Penning’s personal library included a copy of Lettering Today by C. G. Holme. The introduction to the book, by Dr. Eberhard Holscher, discussed the reform of lettering that had occurred in Europe and America around 1900, an aesthetic revolt against the increasing mechanization of everyday life. The two most important exponents of the great European reform of lettering, Edward Johnston of London and Rudolf van Larisch of Vienna, wanted the art of lettering to once again be exalted into a medium of artistic expression, and helped set off a revolt against the purely utilitarian and commercial conception of writing. (10) In modeling his lettering on a script from the 11th century, Penning was embracing a design dating from the Middle Ages, a period which increasingly inspired him as a sculptor.
In the late 1940s, Penning sculpted a bluestone cross. His son John later had the name Penning carved on the cross, and used it to straddle the graves of his parents Tomas and Elizabeth, which according to John’s sister Mary was then marked by a plaque. The Pennings did not wish to be limited to having a flat stone to mark their gravesite, and, according to John, he acquired a large plot in the neighboring Evergreen Cemetery which is close to the front edge of the Artists Cemetery, as the result of winning a bet from someone he had met in the S. S. Sea Horse tavern on Rock City Road. The cross, which was removed by John Penning in the autumn of 2018, and replaced by low headstones, appears prominently in one of the photographs of Tomas Penning in his High Woods studio taken by Wendell Jones.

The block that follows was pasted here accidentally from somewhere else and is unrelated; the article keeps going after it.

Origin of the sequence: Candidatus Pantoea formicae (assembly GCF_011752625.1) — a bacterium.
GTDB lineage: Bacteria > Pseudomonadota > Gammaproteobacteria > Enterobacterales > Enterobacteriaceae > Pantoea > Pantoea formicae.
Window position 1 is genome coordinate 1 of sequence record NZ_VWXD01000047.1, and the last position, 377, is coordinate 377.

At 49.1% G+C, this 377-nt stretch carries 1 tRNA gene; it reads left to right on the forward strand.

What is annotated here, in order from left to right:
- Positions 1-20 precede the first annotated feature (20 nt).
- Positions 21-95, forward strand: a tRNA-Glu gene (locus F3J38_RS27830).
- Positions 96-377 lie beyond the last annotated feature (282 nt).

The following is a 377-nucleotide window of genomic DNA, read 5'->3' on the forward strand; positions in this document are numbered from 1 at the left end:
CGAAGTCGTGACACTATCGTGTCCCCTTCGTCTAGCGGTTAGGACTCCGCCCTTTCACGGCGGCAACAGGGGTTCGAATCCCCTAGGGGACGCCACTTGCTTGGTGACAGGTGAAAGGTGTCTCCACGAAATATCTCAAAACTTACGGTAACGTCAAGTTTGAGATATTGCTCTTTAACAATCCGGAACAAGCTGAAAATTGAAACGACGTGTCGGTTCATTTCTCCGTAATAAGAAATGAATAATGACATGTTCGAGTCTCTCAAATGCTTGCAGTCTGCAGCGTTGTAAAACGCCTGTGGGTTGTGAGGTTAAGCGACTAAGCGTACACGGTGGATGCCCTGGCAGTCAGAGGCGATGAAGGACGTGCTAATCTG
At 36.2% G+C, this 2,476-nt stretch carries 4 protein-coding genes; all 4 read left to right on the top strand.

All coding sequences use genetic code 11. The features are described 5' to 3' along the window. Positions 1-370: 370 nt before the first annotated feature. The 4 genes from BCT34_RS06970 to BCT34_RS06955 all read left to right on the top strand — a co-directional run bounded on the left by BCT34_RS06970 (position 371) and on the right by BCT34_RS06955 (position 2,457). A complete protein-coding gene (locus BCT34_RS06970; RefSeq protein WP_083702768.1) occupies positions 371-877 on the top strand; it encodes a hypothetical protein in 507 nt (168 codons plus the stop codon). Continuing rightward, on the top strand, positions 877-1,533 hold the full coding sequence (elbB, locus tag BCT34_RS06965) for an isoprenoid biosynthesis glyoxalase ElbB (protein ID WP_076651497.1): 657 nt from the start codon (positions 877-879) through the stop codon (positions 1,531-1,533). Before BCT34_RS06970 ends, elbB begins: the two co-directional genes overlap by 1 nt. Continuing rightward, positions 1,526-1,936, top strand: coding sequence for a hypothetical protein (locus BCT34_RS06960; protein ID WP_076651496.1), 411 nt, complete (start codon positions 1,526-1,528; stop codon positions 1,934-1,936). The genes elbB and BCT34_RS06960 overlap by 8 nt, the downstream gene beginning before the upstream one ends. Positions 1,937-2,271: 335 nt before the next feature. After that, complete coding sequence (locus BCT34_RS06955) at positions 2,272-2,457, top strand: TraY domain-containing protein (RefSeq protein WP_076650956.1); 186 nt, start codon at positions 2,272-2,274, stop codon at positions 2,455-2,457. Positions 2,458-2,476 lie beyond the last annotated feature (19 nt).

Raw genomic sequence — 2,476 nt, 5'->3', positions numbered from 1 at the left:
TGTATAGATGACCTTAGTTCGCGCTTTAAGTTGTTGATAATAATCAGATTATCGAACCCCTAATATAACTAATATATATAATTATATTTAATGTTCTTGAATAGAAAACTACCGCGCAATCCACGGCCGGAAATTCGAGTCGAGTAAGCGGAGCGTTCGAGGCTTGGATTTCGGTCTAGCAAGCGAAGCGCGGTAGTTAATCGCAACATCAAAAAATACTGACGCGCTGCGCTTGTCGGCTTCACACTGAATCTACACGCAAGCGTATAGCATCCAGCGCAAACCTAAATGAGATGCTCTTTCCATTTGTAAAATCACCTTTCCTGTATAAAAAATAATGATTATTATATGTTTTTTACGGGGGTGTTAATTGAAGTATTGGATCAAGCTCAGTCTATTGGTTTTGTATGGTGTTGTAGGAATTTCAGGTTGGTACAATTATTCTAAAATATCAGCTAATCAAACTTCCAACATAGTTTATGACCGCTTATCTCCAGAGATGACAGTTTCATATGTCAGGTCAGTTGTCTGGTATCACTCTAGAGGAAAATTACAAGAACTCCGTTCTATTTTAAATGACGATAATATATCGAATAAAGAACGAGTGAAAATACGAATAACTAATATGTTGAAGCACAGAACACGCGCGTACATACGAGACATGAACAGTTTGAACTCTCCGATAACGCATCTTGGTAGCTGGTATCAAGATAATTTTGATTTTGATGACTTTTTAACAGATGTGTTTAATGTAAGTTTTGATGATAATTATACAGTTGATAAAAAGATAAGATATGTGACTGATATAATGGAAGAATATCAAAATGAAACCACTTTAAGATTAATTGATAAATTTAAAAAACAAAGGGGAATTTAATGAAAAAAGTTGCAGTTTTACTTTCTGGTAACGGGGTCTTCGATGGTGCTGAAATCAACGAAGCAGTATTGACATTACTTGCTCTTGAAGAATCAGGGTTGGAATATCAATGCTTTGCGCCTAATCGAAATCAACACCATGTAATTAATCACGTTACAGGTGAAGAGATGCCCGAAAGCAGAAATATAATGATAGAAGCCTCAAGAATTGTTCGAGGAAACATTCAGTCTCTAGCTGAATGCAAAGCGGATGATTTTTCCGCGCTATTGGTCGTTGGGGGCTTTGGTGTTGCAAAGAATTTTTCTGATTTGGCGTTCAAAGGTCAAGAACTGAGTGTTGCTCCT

In June 1978, Elizabeth Penning passed away in Ft. Meyers, Florida following a lengthy illness. By this time Tomas had not created sculpture in several years. Following Elizabeth’s death he informed their joint friend the Louisiana sculptor Anna Gregory that he mostly was doing “lettering in stone . . . cemetery markers. So many old friends come and ask, I can’t refuse but I’m not too good at it as I have never studied lettering so it’s a real struggle. I have about ten to do now. They are small markers but sometimes low relief designs. Anyway there is a certain satisfaction in doing something that is needed. St. Thomas Aquinas says ‘Art is the well-making of things that need making.’” (11)